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| The list of nodes that are used to run the batch job, <br>repeated according to ptile value.<br> *The character limit of LSB_HOSTS variable is 4096.
 
|-
 
|-
 
| Hosts II
 
| Hosts II
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| The hostfile containing the list of nodes<br> that are used to run the batch job.
 
| The hostfile containing the list of nodes<br> that are used to run the batch job.
 
|}
 
|}
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'''Note:''' To see all relevant LSF environment variables for a job, add the following line to the '''executable section''' of a job file and submit that job. All the variables will be printed in the output file.
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env | grep LSB
  
 
=== Clarification on Memory, Core, and Node Specifications ===
 
=== Clarification on Memory, Core, and Node Specifications ===
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For examples on calculating memory, core, and/or node specifications on Ada: [[:Ada:Batch_Memory_Specs | Specification Clarification]].
 
For examples on calculating memory, core, and/or node specifications on Ada: [[:Ada:Batch_Memory_Specs | Specification Clarification]].
  
 +
=== Executable Commands ===
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 +
After the resource specification section of a job file comes the executable section. This executable section contains all the necessary UNIX, Linux, and program commands that will be run in the job. <br>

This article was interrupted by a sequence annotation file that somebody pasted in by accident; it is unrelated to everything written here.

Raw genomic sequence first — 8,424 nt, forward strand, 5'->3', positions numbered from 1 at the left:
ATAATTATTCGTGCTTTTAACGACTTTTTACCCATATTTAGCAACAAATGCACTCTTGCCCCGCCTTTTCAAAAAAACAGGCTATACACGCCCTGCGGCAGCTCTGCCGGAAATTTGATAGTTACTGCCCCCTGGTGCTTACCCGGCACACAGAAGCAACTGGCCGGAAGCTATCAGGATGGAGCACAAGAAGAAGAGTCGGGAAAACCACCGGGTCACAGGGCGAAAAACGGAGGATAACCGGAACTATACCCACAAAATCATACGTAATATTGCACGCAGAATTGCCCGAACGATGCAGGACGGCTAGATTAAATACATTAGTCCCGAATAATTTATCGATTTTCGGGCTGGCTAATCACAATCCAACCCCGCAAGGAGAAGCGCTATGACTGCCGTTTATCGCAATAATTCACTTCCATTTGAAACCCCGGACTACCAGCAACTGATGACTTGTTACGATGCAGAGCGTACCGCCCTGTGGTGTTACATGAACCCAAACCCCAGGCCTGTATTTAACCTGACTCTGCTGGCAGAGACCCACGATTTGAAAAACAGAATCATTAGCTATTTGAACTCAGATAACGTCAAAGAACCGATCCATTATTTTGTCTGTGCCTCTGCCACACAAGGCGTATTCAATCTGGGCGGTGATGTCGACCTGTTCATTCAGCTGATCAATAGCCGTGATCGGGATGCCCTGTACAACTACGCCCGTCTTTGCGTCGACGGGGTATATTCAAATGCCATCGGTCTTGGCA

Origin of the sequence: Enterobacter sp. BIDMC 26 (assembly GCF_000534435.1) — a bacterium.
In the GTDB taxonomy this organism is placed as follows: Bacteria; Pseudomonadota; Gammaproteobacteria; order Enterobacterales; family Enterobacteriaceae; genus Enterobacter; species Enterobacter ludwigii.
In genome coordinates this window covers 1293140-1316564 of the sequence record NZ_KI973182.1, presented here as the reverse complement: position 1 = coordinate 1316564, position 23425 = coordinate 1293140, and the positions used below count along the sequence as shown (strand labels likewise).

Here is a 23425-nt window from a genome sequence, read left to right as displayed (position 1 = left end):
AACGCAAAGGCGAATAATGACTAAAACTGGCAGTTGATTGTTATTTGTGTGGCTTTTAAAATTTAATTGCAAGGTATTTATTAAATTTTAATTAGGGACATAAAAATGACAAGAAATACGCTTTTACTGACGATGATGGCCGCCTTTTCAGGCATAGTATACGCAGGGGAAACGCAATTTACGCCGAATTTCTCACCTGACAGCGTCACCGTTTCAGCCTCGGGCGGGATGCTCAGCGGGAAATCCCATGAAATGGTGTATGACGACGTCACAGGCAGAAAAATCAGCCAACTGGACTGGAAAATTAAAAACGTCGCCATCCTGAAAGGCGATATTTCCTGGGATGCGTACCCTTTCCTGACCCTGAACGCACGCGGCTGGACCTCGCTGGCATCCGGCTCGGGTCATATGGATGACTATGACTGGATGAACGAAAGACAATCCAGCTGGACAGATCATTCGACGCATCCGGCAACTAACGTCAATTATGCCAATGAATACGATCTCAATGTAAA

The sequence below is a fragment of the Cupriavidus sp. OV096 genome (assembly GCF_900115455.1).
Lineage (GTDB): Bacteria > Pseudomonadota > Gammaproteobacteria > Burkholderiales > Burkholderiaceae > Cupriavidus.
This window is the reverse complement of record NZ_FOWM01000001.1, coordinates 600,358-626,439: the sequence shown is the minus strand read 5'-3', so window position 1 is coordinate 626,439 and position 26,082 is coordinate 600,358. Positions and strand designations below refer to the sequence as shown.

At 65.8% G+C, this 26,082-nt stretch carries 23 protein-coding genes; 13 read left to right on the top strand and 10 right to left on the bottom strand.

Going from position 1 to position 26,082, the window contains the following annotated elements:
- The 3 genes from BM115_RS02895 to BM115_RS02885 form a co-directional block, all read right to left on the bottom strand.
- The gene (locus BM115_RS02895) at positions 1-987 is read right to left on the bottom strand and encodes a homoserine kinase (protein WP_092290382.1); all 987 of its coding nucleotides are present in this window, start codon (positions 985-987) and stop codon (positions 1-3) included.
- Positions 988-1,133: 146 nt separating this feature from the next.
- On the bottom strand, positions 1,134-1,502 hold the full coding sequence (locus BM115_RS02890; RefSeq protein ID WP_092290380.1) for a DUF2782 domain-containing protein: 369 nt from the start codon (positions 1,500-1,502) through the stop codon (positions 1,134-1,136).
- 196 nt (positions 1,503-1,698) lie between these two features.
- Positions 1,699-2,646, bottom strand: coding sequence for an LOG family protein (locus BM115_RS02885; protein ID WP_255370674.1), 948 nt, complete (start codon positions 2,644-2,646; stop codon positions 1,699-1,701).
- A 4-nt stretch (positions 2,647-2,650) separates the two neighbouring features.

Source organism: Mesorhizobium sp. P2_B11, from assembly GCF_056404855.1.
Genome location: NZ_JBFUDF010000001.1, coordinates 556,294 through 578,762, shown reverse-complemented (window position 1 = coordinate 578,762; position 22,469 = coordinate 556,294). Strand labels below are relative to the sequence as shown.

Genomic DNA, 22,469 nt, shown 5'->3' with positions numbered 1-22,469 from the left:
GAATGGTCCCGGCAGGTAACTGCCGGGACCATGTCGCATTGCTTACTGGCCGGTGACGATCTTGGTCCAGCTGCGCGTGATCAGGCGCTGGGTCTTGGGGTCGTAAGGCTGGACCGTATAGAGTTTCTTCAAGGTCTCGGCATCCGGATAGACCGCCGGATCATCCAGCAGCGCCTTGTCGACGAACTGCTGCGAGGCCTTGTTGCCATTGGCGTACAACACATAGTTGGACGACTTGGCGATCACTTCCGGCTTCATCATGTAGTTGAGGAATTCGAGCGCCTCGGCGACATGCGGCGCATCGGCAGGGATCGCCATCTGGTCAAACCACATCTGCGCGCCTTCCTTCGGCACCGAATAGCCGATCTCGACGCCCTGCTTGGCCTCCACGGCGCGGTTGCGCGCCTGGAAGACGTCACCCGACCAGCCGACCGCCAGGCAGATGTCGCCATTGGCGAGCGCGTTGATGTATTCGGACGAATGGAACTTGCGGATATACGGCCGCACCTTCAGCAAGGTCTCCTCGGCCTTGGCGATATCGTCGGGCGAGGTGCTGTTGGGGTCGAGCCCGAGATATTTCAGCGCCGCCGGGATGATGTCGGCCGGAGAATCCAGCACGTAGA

+
Some commands that may go in this section include, but are not limited to:
 +
* Changing directories
 +
* Loading, unloading, and listing modules
 +
* Launching software
 +
 +
An example of a possible executable section is below:
 +
cd $SCRATCH      # Change current directory to ''/scratch/user/[netID]/''
 +
ml purge        # Purge all modules
 +
ml intel/2016b  # Load the intel/2016b module
 +
ml              # List all currently loaded modules
 +
 +
./myProgram.o    # Run "myProgram.o"
 +
 +
For information on the module system or specific software, visit our [[SW:Modules | Modules]] page and our [[SW | Software]] page.
 
[[Category: Ada]]
 
[[Category: Ada]]

Latest revision as of 12:27, 10 February 2017

Building Job files

While not the only method of submitted programs to be executed, job files fulfill the needs of most users.